American Airlines Airbus A321. Photo, courtesy of Glenn Beltz / CC BY 2.0.
The post-World War II Civil Reserve Air Fleet (CRAF) has been activated for the third time as the Department of Defense conducts evacuations of Afghanistan after the fall of the government and Taliban takeover.
CRAF allows the Department of Defense to use commercial aircraft; in this case, the aircraft are being used to evacuate U.S. citizens and personnel, Special Immigrant Visa (SIV) applicants, and other at-risk individuals from Afghanistan. The Secretary of Defense Lloyd Austin ordered the activation in an Aug. 22 press release from the Defense Department.
The Stage I activation will include 18 aircraft from six different airlines. American Airlines, Atlas Air, Delta Air Lines, and Omni Air will all provide three aircraft, Hawaiian Airlines will provide two aircraft and United Airlines will provide four aircraft. According to the release, the Defense Department does not expect CRAF to cause major impacts to commercial flights.
In a statement released on Aug. 22, Delta said it had been in contact with the DoD for days prior to the announcement and that flights would begin Monday morning. Delta said it will use available spare aircraft for the mission as to not interrupt commercial operations.
“For decades, Delta has actively played a role in supporting the US Military and our troops,” John Laughter, Delta E.V.P. and Chief of Operations, said in the statement. “And we are again proud to pledge Delta people and our aircraft in support our country’s relief efforts.”
In a release from Atlas Air, the company said it was standing by with additional capacity if the Defense Department should need it.
“As the largest supplier of airlift to the U.S. military, we are proud to provide this essential passenger service in the region at this critical time,” the company said in a statement. “Atlas is a company that cares for the world we carry, and our team feels a tremendous sense of responsibility in serving the needs of the U.S. military and our nation.”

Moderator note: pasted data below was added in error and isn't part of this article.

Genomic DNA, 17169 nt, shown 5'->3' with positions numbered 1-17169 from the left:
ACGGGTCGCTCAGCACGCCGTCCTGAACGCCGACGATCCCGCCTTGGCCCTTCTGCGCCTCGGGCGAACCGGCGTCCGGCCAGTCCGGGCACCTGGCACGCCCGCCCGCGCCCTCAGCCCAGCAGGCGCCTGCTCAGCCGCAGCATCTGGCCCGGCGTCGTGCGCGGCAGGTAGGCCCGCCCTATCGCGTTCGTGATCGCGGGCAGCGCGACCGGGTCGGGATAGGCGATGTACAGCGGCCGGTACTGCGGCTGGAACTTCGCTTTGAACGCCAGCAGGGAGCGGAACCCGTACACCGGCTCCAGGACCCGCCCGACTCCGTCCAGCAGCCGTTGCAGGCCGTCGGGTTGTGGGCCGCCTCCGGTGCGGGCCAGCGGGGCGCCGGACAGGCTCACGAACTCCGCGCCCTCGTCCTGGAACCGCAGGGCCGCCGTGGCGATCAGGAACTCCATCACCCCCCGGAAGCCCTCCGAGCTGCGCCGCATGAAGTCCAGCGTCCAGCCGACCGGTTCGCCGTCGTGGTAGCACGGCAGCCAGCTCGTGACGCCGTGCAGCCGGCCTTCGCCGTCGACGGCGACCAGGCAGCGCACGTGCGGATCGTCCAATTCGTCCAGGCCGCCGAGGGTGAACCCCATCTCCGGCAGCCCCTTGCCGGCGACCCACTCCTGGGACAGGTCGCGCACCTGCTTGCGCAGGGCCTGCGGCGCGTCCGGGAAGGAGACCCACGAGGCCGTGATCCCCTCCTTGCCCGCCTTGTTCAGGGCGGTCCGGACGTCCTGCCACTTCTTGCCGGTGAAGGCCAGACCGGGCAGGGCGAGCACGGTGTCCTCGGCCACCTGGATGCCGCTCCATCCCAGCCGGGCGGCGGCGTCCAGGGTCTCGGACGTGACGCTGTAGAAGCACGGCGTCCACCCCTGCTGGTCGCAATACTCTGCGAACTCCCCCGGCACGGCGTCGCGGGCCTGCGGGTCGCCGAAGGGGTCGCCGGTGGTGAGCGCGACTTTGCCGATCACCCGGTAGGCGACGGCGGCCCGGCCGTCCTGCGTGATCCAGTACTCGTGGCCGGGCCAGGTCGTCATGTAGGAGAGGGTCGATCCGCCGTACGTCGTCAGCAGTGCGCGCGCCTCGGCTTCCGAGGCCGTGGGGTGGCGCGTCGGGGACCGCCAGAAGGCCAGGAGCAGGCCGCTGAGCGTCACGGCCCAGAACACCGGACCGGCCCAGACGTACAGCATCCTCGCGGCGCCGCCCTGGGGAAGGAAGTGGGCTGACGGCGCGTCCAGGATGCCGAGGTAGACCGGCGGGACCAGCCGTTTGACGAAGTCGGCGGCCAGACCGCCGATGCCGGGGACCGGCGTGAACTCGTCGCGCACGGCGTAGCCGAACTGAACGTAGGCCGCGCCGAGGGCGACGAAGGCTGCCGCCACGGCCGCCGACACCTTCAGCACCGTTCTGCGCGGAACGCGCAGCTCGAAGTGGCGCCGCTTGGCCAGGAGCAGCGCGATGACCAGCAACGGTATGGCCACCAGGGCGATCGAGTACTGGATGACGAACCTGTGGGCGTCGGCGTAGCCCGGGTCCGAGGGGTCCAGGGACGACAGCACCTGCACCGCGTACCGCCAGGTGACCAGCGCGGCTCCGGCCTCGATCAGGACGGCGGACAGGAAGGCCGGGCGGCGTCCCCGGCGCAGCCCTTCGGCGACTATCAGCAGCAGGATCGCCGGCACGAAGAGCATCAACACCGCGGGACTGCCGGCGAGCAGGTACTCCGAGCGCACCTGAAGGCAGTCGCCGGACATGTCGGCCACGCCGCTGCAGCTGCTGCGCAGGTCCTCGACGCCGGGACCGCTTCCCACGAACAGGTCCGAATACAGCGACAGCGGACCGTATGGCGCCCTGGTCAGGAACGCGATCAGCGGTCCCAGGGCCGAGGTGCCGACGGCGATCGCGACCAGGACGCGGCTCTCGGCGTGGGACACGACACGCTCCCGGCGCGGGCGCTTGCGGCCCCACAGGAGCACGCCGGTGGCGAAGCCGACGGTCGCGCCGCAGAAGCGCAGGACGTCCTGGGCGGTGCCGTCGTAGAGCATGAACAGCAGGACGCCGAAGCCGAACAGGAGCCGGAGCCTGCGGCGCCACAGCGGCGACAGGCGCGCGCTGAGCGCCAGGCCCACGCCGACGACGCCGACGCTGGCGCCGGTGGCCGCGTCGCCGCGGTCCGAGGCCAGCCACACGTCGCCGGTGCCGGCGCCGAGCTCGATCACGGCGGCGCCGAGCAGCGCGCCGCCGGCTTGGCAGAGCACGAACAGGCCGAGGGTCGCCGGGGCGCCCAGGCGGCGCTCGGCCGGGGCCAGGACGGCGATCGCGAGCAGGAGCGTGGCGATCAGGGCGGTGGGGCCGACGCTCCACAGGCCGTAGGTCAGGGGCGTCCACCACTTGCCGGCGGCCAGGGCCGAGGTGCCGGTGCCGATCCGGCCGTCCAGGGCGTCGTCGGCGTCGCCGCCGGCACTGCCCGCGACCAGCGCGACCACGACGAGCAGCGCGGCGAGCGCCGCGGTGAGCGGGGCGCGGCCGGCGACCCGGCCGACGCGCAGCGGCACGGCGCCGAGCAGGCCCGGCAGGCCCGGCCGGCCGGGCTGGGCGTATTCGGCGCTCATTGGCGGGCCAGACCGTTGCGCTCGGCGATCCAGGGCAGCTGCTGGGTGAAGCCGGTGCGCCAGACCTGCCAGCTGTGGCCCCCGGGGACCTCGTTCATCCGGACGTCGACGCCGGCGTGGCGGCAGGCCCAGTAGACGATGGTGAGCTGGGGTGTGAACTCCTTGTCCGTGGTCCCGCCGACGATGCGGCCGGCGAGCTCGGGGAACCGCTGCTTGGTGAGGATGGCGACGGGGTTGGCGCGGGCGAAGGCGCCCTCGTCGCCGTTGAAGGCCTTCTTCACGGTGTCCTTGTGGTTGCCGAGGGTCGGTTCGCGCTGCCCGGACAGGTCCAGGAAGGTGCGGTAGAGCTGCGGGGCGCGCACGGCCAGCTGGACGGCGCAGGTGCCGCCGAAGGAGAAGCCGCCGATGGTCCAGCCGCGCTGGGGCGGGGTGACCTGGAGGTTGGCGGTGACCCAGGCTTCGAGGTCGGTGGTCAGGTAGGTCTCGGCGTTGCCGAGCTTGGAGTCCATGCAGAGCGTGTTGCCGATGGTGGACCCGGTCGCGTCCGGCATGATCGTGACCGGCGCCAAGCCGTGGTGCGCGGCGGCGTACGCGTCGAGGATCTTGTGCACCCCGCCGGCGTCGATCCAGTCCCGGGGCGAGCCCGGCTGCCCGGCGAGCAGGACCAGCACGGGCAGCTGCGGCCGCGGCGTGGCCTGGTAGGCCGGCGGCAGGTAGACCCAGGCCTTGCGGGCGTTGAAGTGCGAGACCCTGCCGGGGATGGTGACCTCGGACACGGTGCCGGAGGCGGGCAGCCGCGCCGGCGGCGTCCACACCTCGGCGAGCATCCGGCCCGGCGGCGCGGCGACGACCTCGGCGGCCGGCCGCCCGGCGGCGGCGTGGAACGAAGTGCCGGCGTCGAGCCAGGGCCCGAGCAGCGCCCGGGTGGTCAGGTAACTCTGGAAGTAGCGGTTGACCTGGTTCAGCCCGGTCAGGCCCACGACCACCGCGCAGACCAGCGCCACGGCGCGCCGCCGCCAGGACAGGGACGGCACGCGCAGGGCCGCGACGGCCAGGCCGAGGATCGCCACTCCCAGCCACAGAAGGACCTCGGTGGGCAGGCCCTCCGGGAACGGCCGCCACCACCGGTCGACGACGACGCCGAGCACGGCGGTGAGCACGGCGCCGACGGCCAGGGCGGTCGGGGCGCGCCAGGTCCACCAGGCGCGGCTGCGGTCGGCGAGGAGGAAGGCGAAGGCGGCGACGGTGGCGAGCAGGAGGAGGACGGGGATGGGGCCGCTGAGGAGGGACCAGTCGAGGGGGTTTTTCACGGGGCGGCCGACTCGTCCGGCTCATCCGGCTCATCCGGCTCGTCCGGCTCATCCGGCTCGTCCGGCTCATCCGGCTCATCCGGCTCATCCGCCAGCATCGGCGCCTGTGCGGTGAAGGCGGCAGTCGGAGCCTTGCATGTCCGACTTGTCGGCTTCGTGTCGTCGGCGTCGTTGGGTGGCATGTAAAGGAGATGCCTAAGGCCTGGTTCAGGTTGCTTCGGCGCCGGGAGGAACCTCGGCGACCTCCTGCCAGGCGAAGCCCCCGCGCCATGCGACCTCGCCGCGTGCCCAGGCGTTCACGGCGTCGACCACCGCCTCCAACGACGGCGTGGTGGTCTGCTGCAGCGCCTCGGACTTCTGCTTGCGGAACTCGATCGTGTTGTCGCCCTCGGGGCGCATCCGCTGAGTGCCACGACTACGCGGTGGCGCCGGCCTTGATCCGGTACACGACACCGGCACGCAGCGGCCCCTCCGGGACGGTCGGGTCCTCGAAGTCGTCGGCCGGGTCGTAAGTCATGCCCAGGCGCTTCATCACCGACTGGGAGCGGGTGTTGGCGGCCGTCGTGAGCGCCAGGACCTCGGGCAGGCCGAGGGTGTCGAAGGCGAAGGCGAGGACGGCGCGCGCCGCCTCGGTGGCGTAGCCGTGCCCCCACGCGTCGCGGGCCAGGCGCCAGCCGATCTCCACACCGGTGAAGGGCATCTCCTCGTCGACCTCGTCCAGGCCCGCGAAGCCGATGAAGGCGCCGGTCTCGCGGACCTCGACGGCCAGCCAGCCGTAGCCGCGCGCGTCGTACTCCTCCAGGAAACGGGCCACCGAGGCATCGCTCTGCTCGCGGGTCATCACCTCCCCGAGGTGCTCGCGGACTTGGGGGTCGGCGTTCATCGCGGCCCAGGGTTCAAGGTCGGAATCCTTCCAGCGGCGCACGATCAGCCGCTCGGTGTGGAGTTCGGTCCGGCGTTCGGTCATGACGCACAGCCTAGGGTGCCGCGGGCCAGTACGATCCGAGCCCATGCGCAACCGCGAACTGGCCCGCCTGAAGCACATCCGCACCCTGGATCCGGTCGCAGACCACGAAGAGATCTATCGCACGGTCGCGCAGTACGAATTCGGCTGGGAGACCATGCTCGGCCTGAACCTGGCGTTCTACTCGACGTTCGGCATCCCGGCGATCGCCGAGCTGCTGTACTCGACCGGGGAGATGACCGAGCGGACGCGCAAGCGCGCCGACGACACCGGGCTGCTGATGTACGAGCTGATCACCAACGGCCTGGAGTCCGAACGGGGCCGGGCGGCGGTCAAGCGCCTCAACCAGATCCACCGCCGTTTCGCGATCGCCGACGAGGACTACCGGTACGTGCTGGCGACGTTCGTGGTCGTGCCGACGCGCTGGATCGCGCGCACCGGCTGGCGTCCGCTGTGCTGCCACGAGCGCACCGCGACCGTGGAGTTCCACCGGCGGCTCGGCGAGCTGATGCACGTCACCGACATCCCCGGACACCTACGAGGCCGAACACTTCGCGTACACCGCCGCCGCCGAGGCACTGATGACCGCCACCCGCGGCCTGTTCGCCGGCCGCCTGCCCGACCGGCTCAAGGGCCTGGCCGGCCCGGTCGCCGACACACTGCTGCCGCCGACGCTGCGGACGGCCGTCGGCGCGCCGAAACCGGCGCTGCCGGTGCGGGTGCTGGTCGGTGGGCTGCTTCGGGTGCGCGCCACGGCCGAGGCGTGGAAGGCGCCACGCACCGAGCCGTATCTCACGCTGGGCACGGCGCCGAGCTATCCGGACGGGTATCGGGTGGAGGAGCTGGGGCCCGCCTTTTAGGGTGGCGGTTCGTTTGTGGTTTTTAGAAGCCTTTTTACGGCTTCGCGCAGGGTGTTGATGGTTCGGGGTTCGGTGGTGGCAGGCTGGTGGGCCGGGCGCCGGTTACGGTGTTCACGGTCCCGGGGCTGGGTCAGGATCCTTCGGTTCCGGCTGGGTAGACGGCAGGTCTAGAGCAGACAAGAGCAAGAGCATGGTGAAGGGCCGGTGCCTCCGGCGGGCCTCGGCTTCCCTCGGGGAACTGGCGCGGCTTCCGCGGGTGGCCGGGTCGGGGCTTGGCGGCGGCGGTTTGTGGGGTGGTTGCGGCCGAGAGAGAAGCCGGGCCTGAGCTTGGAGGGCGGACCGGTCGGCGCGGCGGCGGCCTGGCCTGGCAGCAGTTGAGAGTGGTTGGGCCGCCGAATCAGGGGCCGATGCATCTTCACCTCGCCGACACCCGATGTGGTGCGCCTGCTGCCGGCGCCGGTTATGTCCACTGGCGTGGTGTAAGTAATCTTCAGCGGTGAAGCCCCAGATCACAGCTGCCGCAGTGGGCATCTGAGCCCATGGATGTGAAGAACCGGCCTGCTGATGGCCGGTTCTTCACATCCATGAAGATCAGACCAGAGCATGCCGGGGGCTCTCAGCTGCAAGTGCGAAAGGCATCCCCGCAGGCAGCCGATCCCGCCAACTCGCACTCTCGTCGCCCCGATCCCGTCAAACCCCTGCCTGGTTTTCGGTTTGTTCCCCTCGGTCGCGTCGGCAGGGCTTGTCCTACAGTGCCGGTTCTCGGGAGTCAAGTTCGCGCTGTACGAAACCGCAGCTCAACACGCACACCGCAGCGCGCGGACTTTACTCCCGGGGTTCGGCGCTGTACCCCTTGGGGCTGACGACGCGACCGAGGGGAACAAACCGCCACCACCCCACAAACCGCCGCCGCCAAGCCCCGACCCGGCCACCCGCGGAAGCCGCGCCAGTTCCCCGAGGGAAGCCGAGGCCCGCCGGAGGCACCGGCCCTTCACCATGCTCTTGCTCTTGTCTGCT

The flights provided by commercial airliners will not be flying into Hamid Karzai International Airport in Kabul, the Defense Department stressed. These aircraft will be used to transport passengers from temporary safe havens and interim staging bases.
“Activating CRAF increases passenger movement beyond organic capability and allows military aircraft to focus on operations in and out of in Kabul,” the DoD said in a statement. “CRAF is a National Emergency Preparedness Program designed to augment the Department’s airlift capability and is a core component of USTRANSCOM’s ability to meet national security interests and contingency requirements. Under CRAF, the commercial carriers retain their Civil Status under FAA regulations while USTRANSCOM exercises mission control via its air component, Air Mobility Command.”
CRAF was created following the Berlin Airlift and has been activated twice before, first to support Operations Desert Shield/Storm in 1990 and 1991 and again for Operation Iraqi Freedom in 2002 and 2003.
All of the airlines included in CRAF have announced statements in support of the activation.
“We have been called to duty under the Civil Reserve Air Fleet to support the emergency evacuation of Kabul, Afghanistan,” Hawaiian Airlines posted on Twitter. “We are proud to join the U.S. DoD & our fellow air carriers in the humanitarian effort to bring to the U.S. our citizens & the Afghans who supported them.”